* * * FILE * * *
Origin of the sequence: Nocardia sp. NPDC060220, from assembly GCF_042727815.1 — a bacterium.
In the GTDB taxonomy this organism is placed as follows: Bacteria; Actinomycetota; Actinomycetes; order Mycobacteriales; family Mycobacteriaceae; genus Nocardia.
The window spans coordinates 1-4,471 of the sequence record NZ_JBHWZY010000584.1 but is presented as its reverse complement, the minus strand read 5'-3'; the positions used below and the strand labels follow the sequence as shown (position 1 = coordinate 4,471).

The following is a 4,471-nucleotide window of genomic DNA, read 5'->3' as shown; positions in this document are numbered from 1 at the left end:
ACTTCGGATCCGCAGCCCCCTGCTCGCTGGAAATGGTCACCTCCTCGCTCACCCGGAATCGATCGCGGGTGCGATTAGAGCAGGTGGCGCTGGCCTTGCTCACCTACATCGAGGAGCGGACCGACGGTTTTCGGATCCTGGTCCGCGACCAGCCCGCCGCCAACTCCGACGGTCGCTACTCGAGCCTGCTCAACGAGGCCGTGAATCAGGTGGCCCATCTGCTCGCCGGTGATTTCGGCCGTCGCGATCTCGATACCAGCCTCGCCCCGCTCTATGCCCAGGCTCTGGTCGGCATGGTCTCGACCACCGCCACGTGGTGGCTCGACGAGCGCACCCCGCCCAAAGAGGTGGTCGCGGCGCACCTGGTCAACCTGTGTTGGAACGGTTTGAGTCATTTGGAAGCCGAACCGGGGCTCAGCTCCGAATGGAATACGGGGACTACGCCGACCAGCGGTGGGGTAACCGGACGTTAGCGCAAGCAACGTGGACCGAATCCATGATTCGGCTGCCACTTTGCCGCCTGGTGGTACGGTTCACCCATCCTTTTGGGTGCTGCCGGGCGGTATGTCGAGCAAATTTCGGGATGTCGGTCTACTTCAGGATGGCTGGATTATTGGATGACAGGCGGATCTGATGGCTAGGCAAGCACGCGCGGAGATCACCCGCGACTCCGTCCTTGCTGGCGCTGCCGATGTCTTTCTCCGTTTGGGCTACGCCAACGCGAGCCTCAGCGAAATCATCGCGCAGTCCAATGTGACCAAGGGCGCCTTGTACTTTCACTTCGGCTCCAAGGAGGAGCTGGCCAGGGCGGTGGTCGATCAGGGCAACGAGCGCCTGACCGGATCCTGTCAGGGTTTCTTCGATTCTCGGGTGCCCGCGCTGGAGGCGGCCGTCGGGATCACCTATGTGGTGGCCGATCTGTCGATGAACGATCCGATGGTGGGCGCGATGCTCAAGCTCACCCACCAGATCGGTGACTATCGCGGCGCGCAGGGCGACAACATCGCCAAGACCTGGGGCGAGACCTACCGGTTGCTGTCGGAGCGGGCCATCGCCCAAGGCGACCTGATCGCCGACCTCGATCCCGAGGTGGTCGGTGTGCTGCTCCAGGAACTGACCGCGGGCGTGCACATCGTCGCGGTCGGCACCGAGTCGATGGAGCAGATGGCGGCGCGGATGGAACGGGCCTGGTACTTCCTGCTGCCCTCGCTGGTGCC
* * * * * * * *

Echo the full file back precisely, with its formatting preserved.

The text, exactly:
Origin of the sequence: Nocardia sp. NPDC060220, from assembly GCF_042727815.1 — a bacterium.
In the GTDB taxonomy this organism is placed as follows: Bacteria; Actinomycetota; Actinomycetes; order Mycobacteriales; family Mycobacteriaceae; genus Nocardia.
The window spans coordinates 1-4,471 of the sequence record NZ_JBHWZY010000584.1 but is presented as its reverse complement, the minus strand read 5'-3'; the positions used below and the strand labels follow the sequence as shown (position 1 = coordinate 4,471).

The following is a 4,471-nucleotide window of genomic DNA, read 5'->3' as shown; positions in this document are numbered from 1 at the left end:
ACTTCGGATCCGCAGCCCCCTGCTCGCTGGAAATGGTCACCTCCTCGCTCACCCGGAATCGATCGCGGGTGCGATTAGAGCAGGTGGCGCTGGCCTTGCTCACCTACATCGAGGAGCGGACCGACGGTTTTCGGATCCTGGTCCGCGACCAGCCCGCCGCCAACTCCGACGGTCGCTACTCGAGCCTGCTCAACGAGGCCGTGAATCAGGTGGCCCATCTGCTCGCCGGTGATTTCGGCCGTCGCGATCTCGATACCAGCCTCGCCCCGCTCTATGCCCAGGCTCTGGTCGGCATGGTCTCGACCACCGCCACGTGGTGGCTCGACGAGCGCACCCCGCCCAAAGAGGTGGTCGCGGCGCACCTGGTCAACCTGTGTTGGAACGGTTTGAGTCATTTGGAAGCCGAACCGGGGCTCAGCTCCGAATGGAATACGGGGACTACGCCGACCAGCGGTGGGGTAACCGGACGTTAGCGCAAGCAACGTGGACCGAATCCATGATTCGGCTGCCACTTTGCCGCCTGGTGGTACGGTTCACCCATCCTTTTGGGTGCTGCCGGGCGGTATGTCGAGCAAATTTCGGGATGTCGGTCTACTTCAGGATGGCTGGATTATTGGATGACAGGCGGATCTGATGGCTAGGCAAGCACGCGCGGAGATCACCCGCGACTCCGTCCTTGCTGGCGCTGCCGATGTCTTTCTCCGTTTGGGCTACGCCAACGCGAGCCTCAGCGAAATCATCGCGCAGTCCAATGTGACCAAGGGCGCCTTGTACTTTCACTTCGGCTCCAAGGAGGAGCTGGCCAGGGCGGTGGTCGATCAGGGCAACGAGCGCCTGACCGGATCCTGTCAGGGTTTCTTCGATTCTCGGGTGCCCGCGCTGGAGGCGGCCGTCGGGATCACCTATGTGGTGGCCGATCTGTCGATGAACGATCCGATGGTGGGCGCGATGCTCAAGCTCACCCACCAGATCGGTGACTATCGCGGCGCGCAGGGCGACAACATCGCCAAGACCTGGGGCGAGACCTACCGGTTGCTGTCGGAGCGGGCCATCGCCCAAGGCGACCTGATCGCCGACCTCGATCCCGAGGTGGTCGGTGTGCTGCTCCAGGAACTGACCGCGGGCGTGCACATCGTCGCGGTCGGCACCGAGTCGATGGAGCAGATGGCGGCGCGGATGGAACGGGCCTGGTACTTCCTGCTGCCCTCGCTGGTGCC